This has coincided with major announcements of reform by the new leadership headed by Xi Jinping(I profiled the new leadership on here a couple of years ago). Xi appears to be targeting corruption, the state owned enterprises, and the excesses their massive credit expansion has created. Given these reforms and details being discussed it would make sense that he would behind a move to let blood out of the property and credit bubble of China. It also makes sense that he would do it so soon because he could blame it on his predecessor where as if he kept going for a while he would no longer enjoy that luxury.
Personally, I'm growing a bigger and bigger fan of Xi. He appears to have the balls to tackle very painful problems in China today even with severe short term consequences.
So you have all the necessary conditions for the bubble to be popped. You have massive excesses in property markets(ghost cities, prices ~40 times average income, massive over supply), huge credit growth(50% of the new global money supply over the last few years has been from China they've 'printed' far more than the US has), there is realistically not much more policymakers could delay the inevitable, and finally(and in today's "No Lehman's world" the most important) what appears to be the final capitulation moment where policymakers are now content to let it happen.
You get that mix and you have a recipe for serious market correction China. Now some believe that this is the PBoC just instigating a really harsh dosage of pain before injecting liquidity. Others believe they're in for the long haul. And even if they're are now in for the long haul they could spook again in the future. Non performing loans spike from 1% to 10% they could slam the market with more liquidity and lending to make the problem go away again(hell just in the last month several small banks have announced that their NPLs have spiked from 1% to 5% just in 1 months time).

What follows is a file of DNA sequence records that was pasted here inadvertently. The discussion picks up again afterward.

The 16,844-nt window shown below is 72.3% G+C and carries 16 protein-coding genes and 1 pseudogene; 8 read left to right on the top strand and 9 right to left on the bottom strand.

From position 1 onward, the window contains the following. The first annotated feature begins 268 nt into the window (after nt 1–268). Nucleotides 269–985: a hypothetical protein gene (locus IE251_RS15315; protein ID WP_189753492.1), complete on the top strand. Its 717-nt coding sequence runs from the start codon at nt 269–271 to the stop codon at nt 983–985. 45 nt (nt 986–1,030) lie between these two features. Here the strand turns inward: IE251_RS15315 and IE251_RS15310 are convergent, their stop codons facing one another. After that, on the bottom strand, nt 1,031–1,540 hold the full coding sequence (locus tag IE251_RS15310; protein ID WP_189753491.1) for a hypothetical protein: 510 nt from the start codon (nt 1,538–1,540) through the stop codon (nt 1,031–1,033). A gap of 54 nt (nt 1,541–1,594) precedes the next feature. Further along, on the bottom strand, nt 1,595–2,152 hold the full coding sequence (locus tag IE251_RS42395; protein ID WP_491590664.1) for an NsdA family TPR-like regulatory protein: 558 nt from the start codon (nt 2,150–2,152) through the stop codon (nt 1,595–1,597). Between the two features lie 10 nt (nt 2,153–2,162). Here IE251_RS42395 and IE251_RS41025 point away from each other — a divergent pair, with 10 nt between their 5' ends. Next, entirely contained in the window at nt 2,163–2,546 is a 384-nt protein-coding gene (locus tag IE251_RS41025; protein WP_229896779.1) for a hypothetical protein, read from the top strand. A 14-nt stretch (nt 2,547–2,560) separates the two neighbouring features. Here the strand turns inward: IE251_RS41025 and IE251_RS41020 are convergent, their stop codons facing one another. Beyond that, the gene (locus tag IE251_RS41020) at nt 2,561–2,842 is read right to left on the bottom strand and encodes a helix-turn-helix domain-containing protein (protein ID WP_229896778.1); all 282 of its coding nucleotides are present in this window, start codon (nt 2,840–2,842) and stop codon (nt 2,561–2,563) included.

Last couple of thoughts here:
A) If this plays out bad there is no way Bernanke is tapering this year. That fickle SOB spooks easier than just about any other central banker on Earth. So that is definitely a mitigating factor.
B) There is some debate how much impact this would have on US markets. Due to capital controls in China US institutional investors have always had a hard time getting capital into China to even have at risk. Chinese have always had a hard time getting capital out of China to be worried about that capital leaving the US in the future. So the banking crisis likely wont spread that much outside of China's borders nor should the property markets. But on the other end many domestically traded companies have significant sales in China and many domestically traded companies have manufacturing in China. So there is impact.
What I would do about this:
1) Too many factors to think about selling all equity holdings
2) But significant enough risk here to maybe review how much 'dry powder' you have. I think anybody 100% long equities here is pretty crazy, but I've been saying that for a little while now. Ultimately you just want to make sure that you a nice percentage(maybe 20-50% depending on your risk tolerance) dry that you would actually feel comfortable redeploying at cheaper stock prices down the road.
3) You can get dry powder via cash, near cash, or a systemic hedge(put option on maybe the S&P for a period of time).